Empty your motorhome’s holding tanks quickly, easily, and without getting your hands dirty.
By Bill Hendrix, F761S
Once in a great while, an innovation comes along that has a dramatic effect on consumers and the related industry. In the RV world, slideout rooms and high-tech convertor-chargers are examples of the more dramatic changes in recent years. These have increased consumer appeal, made the product more useful and usable, and added to sales volume, which in turn grows the industry. The Waste Master invention may well be the next step to giving our motorhomes even more appeal by eliminating the most unpleasant chore related to the RV lifestyle “” dumping the holding tanks.
While attending the Beaver Ambassador Club’s prerally in Las Cruces, New Mexico, prior to FMCA’s winter international convention this past March, I had the opportunity to renew my acquaintance with Doug Swarts, president of Phase Four Industries. Doug is the inventor of the Drain Master electric dump valve and the new, innovative Waste Master sanitary disposal system. Since this system is now standard equipment on Beaver motorhomes, Doug demonstrated how it operates “” but without making an actual dump, as the Waste Master was installed on a new coach.
The Waster Master system incorporates Phase Four Industries’ Drain Master electric waste valves “” one on each of the black water and gray water tanks “” and the company’s Sewer Master hose, made of heavy-duty, 20-mil polypropylene. The sewer hose remains connected to the motorhome at all times. The sewer hose nozzle is stowed in a dedicated storage compartment, isolating it from more sanitary components on the coach, such as the fresh water fill. Optional controls are available to monitor tank levels and to activate service utilities, such as the 50-amp cable, fresh water hose, cable TV, and phone connection. The system requires 17 cubic feet per minute (cfm) of compressed air at 50 psi and 12-volt-DC power for operation.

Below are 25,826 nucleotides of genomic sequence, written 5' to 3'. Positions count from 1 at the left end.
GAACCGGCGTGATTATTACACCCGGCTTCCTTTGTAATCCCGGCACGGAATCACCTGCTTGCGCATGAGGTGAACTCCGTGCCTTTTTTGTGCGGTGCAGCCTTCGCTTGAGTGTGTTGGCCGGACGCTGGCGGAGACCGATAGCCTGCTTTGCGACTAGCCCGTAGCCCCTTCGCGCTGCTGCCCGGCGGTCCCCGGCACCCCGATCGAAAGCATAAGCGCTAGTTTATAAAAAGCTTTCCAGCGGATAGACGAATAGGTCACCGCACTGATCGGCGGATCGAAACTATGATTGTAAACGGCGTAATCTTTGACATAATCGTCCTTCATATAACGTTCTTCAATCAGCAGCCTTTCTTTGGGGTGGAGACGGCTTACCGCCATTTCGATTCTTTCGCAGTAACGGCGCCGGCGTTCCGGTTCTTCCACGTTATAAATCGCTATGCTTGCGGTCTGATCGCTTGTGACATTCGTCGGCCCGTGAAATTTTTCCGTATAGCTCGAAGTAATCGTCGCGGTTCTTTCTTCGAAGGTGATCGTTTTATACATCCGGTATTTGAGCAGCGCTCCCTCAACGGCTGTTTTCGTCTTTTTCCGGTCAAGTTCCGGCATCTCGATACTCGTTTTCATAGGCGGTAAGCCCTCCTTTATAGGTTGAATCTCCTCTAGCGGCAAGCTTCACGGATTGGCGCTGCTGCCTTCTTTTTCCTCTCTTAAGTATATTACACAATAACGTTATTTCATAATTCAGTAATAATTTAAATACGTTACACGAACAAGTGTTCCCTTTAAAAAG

Opening the water bay compartment door on the driver’s side, just in front of the drive axle, reveals the Beaver’s water and waste management features. Below that door is the small Waste Master door, which reveals the business end of the system. By opening the door and pushing a remote-control button, the nozzle and its attached 3-inch hose will start to extend. This is accomplished by air slightly pressurizing the 3-inch hose, which causes it to slowly elongate. Take the nozzle and lead it away from the coach in the direction of the sanitary dump. Release the remote button, and the extension stops; the hose can extend up to 19 feet. Insert the nozzle discharge end into the dump opening, and a cone-shaped rubber collar makes an airtight seal. If the sanitary dump is more than 19 feet away from the coach, another hose can be attached to the nozzle for those rare circumstances.
Next, rotate the lever on the side of the nozzle to the upright position, which opens the nozzle. You are ready to empty the tanks. Locate the electric dump valve rocker switches. Depress the rocker marked “open” on the black water tank switch first. After dumping the black water, you have the opportunity to rinse the tank while the hose is connected. Close the black water tank valve before repeating the process for dumping the gray water tank.
After the gray water tank valve is closed, the dump is complete. Return the lever on the nozzle to the horizontal closed position. Lift the nozzle from the sanitary dump and press button number 2 on the remote-control fob; the hose starts to retract into the enclosure. This is done by evacuating the air in the 3-inch hose, causing it to contract “” just the opposite of the extension process. Replace the cap on the sanitary dump, and the task is complete. No muss, no fuss, no spills, and (for the most part) no objectionable odors.
The installation of the Waste Master system would be very difficult “” but not impossible “” for an aftermarket application. The dump valves must be relocated on the passenger side of the coach with the hose extending under the holding tank(s). (See the system schematic.) This would necessitate a complete reconfiguration of the water bay with different tanks and probably some loss in holding capacity.
Currently, several RV manufacturers are prototyping the Waste Master; popular demand will likely ensure this innovation being available, at least in the highline coaches initially. Then the trickle-down effect will occur just as it did for microwave ovens, air conditioners, awnings, and slideouts.
For more information, visit Phase Four Industries’ Web site at www.phasefourindustries.com, or call the company at (877) 787-8833.